A large-scale genetic study has found that ongoing human evolution is facilitating the removal of harmful mutations from the gene pool.
Are we set to live longer and healthier?
Not all mutations are harmful. Some are beneficial, some are harmless, but some can shorten people's lives. Beneficial mutations offer members of a species a better chance of survival. Harmful mutations, meanwhile, are those that predispose people to life-shortening conditions. These conditions include heart disease, obesity, high cholesterol, and asthma. Researchers now say that our ongoing evolution is selecting against these mutations. The mutations are appearing less in people that live longer and are thus more likely to pass their genes on to the next generation. When this happens, beneficial mutations and their adaptive traits become more common in the gene pool.
According to the researchers, the disappearance of these mutations from the gene pool is subtle. However, there is still genetic evidence that modern human populations are undergoing natural selection.
The removal of hamrful mutations may increase our longevity.
Earlier this year, researchers also came to similar conclusions. This newer study, however, approaches the matter from a different angle.
Genetic databases from the US and the UK provided the information for the study. Researchers either recorded a person's parents' age of death, or a person's own age of death in certain cases. This served as a measure of longevity.
The researchers tested over eight million common mutations and found two that became less common as the population aged. One mutation is the variant of the APOE gene and has a strong link to Alzheimer's disease. This gene was rare in women over the age of 70. The other mutation, meanwhile, is a variant of the CHRNA3 gene, which associated with heavy smoking. This became less common in the population starting from middle age. In terms of survival edge, people who do not have these genes are more likely to live longer. These harmful mutations become less rare as the population ages because individuals with the variants tend to have a higher chance of dying at a younger age.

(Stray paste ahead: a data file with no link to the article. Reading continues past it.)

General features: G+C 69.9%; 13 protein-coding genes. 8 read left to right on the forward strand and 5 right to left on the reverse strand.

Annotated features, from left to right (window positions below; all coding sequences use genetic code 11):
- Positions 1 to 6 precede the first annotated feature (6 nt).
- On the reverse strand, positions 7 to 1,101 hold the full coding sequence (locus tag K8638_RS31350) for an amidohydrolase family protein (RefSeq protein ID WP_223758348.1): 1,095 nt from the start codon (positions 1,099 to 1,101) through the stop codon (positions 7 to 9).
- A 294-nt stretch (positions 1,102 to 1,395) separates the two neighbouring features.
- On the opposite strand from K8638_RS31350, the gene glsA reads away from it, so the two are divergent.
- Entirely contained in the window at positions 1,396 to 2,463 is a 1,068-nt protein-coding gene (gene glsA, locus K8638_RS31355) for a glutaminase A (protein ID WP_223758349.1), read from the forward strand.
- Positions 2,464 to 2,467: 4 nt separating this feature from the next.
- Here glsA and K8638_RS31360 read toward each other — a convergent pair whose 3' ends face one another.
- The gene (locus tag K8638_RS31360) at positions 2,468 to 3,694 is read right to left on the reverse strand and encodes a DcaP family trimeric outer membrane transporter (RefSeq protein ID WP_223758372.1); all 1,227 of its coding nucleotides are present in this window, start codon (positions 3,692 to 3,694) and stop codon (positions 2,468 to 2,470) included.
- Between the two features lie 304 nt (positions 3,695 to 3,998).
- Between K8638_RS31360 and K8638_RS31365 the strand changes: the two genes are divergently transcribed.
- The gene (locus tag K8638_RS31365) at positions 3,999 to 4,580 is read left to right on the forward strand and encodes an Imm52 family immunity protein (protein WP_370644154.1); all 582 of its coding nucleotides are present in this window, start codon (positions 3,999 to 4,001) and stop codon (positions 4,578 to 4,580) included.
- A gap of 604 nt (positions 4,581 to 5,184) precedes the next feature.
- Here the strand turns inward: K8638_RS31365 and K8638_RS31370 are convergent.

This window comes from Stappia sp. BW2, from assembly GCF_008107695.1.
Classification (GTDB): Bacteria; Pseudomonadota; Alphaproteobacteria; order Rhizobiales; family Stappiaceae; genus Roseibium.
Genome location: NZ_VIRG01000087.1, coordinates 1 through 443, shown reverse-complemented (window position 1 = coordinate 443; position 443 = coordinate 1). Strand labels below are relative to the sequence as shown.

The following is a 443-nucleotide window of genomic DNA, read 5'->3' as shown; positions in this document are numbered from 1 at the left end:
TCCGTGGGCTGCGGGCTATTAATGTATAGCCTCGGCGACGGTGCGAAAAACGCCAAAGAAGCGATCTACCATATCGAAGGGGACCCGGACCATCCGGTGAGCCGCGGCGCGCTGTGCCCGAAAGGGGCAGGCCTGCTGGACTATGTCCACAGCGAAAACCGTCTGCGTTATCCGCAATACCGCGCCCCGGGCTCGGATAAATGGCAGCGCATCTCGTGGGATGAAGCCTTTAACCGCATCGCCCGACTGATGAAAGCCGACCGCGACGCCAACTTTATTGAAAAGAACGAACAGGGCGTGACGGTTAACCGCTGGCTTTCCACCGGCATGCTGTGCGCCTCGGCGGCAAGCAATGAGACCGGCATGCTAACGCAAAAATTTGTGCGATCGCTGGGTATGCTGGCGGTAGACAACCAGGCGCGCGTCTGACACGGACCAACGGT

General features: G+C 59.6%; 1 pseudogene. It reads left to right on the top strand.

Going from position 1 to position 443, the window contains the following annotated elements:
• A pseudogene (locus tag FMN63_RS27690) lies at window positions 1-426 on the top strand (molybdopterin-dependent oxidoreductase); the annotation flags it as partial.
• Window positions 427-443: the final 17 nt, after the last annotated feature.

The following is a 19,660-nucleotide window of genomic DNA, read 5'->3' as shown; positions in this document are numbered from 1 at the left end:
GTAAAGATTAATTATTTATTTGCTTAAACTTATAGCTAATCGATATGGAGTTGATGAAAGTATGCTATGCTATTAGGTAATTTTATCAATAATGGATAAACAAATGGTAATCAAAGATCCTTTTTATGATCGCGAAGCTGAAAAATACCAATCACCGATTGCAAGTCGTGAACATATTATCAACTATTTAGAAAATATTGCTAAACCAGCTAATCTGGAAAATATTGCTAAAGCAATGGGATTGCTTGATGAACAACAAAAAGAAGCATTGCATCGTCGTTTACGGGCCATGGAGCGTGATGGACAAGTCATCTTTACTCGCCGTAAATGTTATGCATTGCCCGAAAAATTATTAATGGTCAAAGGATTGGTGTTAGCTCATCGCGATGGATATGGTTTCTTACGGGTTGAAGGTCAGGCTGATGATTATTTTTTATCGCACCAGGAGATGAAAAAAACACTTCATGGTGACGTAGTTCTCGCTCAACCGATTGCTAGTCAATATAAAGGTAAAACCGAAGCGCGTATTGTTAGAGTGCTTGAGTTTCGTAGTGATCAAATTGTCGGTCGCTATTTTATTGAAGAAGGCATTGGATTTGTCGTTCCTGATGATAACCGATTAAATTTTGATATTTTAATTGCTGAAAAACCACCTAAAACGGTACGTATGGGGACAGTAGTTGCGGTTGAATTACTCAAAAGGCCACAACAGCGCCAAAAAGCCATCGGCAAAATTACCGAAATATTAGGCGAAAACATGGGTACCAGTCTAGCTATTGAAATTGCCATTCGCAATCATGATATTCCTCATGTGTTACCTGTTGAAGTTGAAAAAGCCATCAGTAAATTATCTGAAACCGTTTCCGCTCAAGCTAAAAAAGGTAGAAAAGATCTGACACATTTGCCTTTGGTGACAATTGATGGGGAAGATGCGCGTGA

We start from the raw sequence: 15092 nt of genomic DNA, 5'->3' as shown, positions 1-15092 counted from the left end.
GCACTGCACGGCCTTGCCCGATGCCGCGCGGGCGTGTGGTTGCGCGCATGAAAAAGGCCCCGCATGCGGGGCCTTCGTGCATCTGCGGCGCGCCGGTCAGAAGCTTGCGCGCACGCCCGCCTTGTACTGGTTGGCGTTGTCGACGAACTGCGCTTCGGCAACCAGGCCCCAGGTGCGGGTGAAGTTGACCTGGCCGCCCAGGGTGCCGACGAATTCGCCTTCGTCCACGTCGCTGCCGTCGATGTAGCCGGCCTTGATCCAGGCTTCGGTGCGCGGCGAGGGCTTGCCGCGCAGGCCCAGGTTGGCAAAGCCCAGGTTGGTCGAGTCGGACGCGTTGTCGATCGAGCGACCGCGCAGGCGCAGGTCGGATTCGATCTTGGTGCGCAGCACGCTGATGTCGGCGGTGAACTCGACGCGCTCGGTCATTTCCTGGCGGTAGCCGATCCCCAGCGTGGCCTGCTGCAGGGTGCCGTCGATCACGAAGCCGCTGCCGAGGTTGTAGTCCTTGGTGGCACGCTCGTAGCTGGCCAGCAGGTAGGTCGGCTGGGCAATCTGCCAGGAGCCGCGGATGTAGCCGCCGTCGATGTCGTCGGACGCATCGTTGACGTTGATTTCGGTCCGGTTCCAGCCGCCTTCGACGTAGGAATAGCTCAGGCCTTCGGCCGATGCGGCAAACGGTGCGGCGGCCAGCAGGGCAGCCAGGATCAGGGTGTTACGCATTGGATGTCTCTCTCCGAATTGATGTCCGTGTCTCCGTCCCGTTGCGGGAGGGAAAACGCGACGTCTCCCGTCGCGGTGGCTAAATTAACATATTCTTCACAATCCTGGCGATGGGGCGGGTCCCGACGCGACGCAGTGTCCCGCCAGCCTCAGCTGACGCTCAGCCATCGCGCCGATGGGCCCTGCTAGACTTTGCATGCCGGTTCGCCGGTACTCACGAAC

However, this alone does not serve as evidence of ongoing human evolution. Longevity, in evolutionary terms, isn't as important as fecundity. It doesn't matter that you lived a long life if you were unable to pass on your genes. Also, evolution would not need to select against harmful mutations that take effect after the age of fertility.
Are we living longer so we can help care for younger generations?
The researchers point out, however, that if evolution does not need to select against harmful mutations of this nature, there would have found a lot more than just two harmful mutations. This may indicate that natural selection has already weeded harmful life-shortening mutations out of the gene pool.
Still, the question of the necessity of longevity remains. The researchers have two theories to explain the evolutionary advantage of living longer. The first is that living to a healthy old age can enable individuals to care for grandchildren, giving the younger generations a better chance of survival. The second is that these harmful mutations are also harmful earlier in life, just in a subtler way.
According to the researchers, studying ongoing human evolution is difficult. However, studies like this tells us a lot about our biology.
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